Karachi, on the other hand, are now the tournament’s form side with five wins in their last six games, including knocking out champions Islamabad in their last game.

However, Imad knows the batsmen need to up the ante against Peshawar. “We were around 25 runs short against Islamabad, but managed to defend it through some brilliant bowling,” said Imad.

The Pakistan all-rounder admits the side may have misread the pitch a bit in the last game. “We were expecting the pitch to support the bowlers but it didn’t, although the ball was skiding in the first half and wasn’t coming onto the bat like it did in the previous matches,” he said.

Imad impressed in tandem with spin partner Mir and the left-arm spinner hailed his younger leg spin colleague. “Mir helps me a lot since he is a wicket-taker so my job changes when he bowls with me,” he said. “However, against Islamabad we knew we needed wickets from both ends.”

Imad admitted the team is riding a wave of confidence with three wins on the trot. “The last two wins against Islamabad and the win against Lahore really lifted the team’s morale and confidence,” he said.

Uber and Careem banned from airport pickups in Saudi Arabia

Drivers from ride-hailing services Uber and Careem are barred from picking up passengers from Saudi Arabia’s airports, Al Madina newspaper reported, quoting a spokesman from the kingdom’s General Directorate of Traffic.

Traffic authorities would punish any violators found transporting passengers on airport grounds, Colonel Tareq Al-Rubaiaan was quoted as saying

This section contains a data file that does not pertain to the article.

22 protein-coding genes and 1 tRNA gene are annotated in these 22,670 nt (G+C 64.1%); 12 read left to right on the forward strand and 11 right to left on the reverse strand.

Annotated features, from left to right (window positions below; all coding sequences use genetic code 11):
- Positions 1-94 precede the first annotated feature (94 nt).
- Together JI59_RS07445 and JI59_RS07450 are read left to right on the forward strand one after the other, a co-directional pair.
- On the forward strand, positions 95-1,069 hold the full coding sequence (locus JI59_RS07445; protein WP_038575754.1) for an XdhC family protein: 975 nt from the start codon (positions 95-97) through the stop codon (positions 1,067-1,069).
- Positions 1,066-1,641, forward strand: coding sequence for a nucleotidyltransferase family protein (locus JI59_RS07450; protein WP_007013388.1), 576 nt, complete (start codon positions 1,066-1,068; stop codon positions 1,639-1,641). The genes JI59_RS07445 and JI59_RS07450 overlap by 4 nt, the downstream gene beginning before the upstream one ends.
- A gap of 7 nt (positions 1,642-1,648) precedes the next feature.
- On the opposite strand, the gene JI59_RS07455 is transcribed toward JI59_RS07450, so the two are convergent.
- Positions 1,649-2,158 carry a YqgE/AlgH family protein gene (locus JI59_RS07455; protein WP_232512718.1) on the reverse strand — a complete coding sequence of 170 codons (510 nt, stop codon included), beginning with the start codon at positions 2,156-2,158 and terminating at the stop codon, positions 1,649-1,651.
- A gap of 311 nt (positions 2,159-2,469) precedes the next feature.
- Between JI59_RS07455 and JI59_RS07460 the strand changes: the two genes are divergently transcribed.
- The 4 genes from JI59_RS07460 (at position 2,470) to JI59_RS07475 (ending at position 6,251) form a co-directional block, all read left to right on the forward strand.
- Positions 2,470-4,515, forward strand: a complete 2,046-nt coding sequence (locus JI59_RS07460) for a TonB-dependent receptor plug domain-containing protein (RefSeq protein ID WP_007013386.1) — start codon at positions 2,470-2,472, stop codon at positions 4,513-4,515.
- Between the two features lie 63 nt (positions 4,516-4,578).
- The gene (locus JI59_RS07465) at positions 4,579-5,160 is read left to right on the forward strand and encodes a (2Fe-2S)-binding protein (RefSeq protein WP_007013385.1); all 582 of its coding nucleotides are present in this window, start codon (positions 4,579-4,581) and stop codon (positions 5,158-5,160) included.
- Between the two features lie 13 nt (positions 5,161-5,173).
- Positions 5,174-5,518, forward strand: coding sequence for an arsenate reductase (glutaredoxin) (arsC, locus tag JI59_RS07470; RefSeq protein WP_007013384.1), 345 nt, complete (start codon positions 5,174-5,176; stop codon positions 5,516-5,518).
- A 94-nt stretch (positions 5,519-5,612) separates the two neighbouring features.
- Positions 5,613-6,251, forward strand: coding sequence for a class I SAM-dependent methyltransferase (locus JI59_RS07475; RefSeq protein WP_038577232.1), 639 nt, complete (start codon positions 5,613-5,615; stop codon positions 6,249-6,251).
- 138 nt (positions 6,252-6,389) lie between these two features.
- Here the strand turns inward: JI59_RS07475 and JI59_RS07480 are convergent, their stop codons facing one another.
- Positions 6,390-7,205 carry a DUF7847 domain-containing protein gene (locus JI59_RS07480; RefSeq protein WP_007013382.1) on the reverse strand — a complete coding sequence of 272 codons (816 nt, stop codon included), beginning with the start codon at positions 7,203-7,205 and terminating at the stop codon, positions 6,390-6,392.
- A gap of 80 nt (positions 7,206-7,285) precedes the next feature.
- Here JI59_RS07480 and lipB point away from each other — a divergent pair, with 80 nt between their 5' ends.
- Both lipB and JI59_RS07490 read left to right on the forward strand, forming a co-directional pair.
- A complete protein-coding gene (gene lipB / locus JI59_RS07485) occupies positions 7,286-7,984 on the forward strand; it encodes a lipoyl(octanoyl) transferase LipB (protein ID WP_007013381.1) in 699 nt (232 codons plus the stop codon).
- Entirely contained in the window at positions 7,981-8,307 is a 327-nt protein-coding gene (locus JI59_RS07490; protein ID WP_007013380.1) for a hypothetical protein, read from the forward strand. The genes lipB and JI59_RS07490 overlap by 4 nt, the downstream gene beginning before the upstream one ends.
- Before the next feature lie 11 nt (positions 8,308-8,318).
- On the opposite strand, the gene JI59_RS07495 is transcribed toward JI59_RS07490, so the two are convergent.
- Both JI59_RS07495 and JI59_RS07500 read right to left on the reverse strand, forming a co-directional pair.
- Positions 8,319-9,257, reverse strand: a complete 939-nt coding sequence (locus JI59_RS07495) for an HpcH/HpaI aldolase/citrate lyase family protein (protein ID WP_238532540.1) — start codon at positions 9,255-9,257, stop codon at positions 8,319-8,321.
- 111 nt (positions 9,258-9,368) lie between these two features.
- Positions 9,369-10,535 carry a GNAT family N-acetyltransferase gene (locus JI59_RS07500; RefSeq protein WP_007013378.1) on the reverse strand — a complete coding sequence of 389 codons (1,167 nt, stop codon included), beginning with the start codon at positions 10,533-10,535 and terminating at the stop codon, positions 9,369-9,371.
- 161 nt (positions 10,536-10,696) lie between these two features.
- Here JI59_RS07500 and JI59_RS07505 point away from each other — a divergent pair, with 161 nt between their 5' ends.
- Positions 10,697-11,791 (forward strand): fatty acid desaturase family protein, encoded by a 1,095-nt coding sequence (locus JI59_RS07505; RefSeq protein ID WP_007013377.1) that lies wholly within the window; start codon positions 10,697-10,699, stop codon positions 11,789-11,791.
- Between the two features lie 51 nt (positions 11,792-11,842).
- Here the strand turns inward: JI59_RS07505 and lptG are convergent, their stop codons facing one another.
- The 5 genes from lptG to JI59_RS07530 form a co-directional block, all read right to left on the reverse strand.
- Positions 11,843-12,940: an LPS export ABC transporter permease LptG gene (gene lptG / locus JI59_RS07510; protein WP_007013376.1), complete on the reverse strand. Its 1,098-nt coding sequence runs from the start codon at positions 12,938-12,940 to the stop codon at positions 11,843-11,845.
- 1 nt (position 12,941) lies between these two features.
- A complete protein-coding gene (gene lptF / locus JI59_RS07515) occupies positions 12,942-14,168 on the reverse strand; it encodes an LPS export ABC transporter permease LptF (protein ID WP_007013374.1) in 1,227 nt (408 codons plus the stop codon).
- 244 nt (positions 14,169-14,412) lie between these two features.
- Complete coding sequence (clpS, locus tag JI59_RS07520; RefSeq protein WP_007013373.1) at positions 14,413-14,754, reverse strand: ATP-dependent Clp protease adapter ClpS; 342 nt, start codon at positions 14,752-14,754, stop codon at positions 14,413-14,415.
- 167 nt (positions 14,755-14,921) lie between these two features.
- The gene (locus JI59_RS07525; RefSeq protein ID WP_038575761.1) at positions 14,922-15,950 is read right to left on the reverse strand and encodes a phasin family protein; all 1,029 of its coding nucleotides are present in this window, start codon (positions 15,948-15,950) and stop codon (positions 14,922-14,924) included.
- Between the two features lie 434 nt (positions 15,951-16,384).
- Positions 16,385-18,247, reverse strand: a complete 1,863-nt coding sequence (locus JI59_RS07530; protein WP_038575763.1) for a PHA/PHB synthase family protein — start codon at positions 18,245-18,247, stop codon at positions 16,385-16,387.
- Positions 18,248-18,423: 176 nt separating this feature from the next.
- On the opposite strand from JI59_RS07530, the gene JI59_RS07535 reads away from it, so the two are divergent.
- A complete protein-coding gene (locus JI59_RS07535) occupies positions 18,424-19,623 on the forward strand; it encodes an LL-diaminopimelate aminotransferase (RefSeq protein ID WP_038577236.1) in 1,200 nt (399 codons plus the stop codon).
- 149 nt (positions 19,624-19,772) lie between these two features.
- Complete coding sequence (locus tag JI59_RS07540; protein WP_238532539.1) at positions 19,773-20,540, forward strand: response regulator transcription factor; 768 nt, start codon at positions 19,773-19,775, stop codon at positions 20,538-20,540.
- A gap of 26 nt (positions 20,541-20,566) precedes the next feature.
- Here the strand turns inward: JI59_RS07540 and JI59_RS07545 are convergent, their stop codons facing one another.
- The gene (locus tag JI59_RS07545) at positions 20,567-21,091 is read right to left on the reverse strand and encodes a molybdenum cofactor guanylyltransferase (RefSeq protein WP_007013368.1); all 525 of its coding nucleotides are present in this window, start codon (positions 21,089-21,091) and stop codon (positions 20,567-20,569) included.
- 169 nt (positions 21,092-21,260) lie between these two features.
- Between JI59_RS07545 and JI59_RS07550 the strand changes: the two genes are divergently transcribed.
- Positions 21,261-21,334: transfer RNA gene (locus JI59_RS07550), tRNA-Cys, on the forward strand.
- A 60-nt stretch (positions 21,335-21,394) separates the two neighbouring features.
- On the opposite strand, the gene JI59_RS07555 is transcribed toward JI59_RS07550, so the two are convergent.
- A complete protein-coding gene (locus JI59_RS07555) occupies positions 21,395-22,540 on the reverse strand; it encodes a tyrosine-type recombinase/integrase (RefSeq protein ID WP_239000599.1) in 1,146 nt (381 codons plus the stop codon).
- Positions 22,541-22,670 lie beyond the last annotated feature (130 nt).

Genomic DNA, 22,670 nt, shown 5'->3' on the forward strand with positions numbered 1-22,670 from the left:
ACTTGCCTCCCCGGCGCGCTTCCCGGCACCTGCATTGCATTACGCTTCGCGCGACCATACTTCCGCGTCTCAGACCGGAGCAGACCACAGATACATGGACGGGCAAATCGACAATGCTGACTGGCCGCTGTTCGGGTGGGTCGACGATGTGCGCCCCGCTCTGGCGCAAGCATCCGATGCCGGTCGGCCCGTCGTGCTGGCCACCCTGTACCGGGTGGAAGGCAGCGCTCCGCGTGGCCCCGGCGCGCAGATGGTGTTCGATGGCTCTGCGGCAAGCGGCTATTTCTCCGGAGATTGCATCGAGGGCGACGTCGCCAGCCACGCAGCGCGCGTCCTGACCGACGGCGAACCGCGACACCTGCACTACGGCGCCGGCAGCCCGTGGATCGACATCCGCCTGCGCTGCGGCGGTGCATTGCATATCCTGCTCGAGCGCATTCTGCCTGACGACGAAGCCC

Airport regulations have long barred private drivers from offering their cars for hire to arriving passengers in Saudi Arabia, which means the ride-sharing apps have operated in legally murky territory as they grew increasingly popular.

Uber has had shaky ties with Gulf regulators, and only last month signed an agreement with transport authorities in neighboring Dubai to become fully regulated after a series of clashes over pricing and availability.

Saudi Arabia has embraced Uber and regional rival Careem to a far greater extent, courting both companies with substantial state investments to support its Vision 2030 economic reform plan, particularly its goal to get more women in the workforce.

In a country where women are barred from driving and private drivers are often prohibitively expensive, women account for around 80 percent of Uber and Careem’s passengers.

The state’s Public Investment Fund bought a $3.5 billion stake in Uber in June, while state-controlled Saudi Telecom Co (STC) invested $100 million in Careem in December.

Saudi authorities have also used the apps to bolster employment for Saudi men, requiring in November that Uber and Careem “limit the jobs to Saudi nationals,” while allowing non-Saudis already registered as drivers to continue to work for the companies.